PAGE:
The following statements and tables are taken from the summary document:
[Republic of Ireland (ROI); Nothern Ireland (NI)]



‘Politicians who do not believe in God are unfit for public office’

That is, 85% of Irish Catholics in the ROI would not have a problem with an atheist politician. Indeed nearly two-thirds would take exception to you having a problem with that.


‘Religious leaders should not influence government decisions’

 83.2% of Irish Catholics in the ROI either agree or don't have an opinion, with 60% actively believing that the Church should stay out of politics.

'I have my own way of connecting with the Divine without Churches or religious services'
[on a scale of 1 to 5]
This one should give the Church pause and should also make the Establishment realise that the Church does not have the hearts and minds of all those it claims.  Only 13% of Irish Catholics in the ROI rely on the Church for their spiritual guidance while 60% effectively bypass the Church in their relationship with God. These sound more like Protestants than Catholics!

Plastic Catholics

In a previous post I reckoned that roughly 39% of Irish Catholics attended mass weekly, a key part of being a Catholic. Looks like I wasn't too far off the mark. The Irish Catholic Bishops Conference produced in 2010 a document summarising the 2008 European Values Study as it related to the practice of Catholicism in Ireland. It is a fascinating document both for its content and its deadpan tone and the following graphs and tables are taken from it. According to the report 82% of respondents identirfied as Catholic and the stats are based on their responses.


 Some of the other stuff is very interesting. Only half of Irish Catholics believe in Hell and a quarter don't believe in Heaven! A tenth don't even believe in God. I don't remember re-incarnation being part of Catholicism but for a third of Irish Catholics it is...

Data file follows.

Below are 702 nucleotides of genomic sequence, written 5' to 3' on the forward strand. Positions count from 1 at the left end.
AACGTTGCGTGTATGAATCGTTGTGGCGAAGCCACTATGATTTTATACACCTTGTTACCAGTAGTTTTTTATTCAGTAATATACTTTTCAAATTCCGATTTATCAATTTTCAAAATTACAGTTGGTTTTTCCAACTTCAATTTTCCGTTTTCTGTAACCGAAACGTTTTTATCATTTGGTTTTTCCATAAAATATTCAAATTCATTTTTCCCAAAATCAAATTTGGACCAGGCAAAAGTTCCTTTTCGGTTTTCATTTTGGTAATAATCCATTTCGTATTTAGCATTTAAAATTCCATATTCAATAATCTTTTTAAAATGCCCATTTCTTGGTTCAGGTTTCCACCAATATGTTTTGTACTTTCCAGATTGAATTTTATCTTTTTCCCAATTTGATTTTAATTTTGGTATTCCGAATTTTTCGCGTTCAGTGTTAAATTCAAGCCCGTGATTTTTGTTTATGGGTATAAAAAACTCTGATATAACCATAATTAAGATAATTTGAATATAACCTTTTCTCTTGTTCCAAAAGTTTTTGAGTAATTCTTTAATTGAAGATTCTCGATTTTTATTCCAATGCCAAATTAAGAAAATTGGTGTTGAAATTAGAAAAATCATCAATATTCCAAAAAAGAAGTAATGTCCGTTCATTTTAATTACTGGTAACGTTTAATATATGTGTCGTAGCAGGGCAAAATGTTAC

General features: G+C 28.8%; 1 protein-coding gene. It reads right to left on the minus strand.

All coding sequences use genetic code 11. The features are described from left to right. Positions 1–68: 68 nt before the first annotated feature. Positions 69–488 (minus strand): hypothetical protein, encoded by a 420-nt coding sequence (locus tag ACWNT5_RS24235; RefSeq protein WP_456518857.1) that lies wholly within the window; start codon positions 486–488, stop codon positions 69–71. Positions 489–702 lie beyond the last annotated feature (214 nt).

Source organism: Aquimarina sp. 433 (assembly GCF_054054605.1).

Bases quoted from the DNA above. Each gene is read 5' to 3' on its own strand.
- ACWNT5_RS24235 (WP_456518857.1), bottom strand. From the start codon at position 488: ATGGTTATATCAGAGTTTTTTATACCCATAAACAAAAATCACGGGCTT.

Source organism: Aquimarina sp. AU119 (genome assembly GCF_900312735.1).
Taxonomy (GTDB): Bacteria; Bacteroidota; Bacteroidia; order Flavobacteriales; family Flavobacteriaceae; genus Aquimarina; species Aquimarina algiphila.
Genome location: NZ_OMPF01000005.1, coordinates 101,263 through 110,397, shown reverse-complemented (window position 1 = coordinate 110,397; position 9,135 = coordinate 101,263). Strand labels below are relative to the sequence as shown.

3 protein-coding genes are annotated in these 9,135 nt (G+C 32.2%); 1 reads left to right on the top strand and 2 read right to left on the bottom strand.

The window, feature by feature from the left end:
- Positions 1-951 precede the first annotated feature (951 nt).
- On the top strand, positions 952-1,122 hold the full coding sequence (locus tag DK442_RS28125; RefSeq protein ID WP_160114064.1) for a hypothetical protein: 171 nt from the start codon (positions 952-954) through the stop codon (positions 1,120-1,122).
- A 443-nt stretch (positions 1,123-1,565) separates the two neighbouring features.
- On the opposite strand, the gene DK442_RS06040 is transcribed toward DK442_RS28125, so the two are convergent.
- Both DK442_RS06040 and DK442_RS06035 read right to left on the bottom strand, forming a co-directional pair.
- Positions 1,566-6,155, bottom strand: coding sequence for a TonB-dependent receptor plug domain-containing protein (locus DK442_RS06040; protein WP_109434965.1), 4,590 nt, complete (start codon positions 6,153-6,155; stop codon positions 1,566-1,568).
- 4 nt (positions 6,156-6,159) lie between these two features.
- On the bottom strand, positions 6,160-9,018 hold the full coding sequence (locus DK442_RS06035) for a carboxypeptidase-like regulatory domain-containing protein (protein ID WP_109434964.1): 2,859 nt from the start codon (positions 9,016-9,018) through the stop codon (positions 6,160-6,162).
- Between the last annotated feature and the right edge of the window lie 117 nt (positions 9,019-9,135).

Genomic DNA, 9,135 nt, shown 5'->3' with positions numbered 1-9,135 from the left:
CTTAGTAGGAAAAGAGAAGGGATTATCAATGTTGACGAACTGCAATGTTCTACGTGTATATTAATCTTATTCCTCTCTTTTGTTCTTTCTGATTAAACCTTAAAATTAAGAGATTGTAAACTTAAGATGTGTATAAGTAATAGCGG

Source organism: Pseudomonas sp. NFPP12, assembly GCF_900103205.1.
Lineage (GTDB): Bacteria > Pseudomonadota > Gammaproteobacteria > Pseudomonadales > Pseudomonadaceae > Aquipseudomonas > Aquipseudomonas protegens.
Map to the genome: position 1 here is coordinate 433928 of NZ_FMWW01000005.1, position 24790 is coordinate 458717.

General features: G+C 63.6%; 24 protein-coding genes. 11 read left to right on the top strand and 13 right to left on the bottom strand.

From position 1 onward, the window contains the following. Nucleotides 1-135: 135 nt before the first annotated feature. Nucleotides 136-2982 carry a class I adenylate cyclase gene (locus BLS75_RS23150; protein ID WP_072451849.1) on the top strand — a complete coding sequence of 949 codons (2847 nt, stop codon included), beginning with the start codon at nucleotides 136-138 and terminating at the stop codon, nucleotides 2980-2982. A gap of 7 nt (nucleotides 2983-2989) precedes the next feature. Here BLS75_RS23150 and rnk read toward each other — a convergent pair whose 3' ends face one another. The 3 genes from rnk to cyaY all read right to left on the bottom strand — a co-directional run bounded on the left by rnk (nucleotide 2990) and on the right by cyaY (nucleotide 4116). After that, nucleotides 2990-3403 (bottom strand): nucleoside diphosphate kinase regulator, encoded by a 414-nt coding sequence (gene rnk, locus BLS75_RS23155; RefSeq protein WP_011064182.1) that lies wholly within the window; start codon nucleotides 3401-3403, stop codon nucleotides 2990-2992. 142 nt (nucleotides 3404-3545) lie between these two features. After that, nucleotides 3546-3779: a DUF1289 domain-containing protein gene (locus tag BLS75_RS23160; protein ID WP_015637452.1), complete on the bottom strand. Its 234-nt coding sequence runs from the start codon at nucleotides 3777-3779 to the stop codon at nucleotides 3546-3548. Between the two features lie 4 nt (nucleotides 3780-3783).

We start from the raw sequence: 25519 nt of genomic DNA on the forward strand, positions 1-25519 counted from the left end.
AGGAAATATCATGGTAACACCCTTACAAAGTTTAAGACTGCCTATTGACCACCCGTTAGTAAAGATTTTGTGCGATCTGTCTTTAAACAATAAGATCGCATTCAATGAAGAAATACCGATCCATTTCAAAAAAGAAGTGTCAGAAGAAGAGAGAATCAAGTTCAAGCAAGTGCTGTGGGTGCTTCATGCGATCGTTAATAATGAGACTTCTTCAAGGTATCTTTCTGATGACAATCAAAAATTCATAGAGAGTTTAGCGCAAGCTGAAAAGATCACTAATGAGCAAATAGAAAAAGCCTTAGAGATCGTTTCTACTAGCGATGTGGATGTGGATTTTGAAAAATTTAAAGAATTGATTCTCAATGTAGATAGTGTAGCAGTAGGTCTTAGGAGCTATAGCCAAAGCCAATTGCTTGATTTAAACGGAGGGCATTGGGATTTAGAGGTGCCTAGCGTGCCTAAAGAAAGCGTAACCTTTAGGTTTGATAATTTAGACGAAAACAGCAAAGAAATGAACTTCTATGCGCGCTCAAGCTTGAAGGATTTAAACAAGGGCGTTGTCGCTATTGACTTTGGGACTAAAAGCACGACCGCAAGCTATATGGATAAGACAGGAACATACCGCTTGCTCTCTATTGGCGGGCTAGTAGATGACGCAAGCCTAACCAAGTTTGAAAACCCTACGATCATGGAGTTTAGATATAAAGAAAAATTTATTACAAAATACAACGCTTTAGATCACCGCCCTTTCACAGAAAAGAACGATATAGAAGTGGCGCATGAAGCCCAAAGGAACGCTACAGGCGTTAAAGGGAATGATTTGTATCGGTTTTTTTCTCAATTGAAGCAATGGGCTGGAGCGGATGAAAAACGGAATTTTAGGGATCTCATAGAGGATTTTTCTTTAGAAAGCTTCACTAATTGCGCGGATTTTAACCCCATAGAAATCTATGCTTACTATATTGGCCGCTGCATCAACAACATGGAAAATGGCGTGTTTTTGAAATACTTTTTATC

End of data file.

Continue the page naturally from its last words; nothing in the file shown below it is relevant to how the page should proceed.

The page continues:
So what about God? Well in the Republic of Ireland 58% believe in 'Personal God', which skewers the New Religionist claim that God is the 'ground of being' etc.


So how important is God to Irish Catholics on a scale of 1 to 10? While it is definitely skewed to the high end, you have to ask yourself, if you were a good believing Catholic, would you not go all the way to eleven on this question?
Finally, what about prayer? In the Republic, 40% pray every day while about 25% pray less than 'several times a year' or never.


So, in the Republic of Ireland, of those that self-identify as Catholic:
  • Only half believe in Hell
  • Only three-quarters believe in Heaven
  • 10% don't even believe in God (sure that makes them atheists?)
  • A quarter believe in an impersonal God (and 17% either are atheists or don't know what they think)
  • Roughly half pray at least once a week, while about a third are doing well to pray once a year.
Someone with a stats background could do a proper analysis but it strikes me that about half of Irish Catholics perhaps deserve the name and the rest are Plastic Catholics, to borrow a phrase. This why it is important in any discussion on how religious Ireland is to distinguish between cultural Catholics and real Catholics.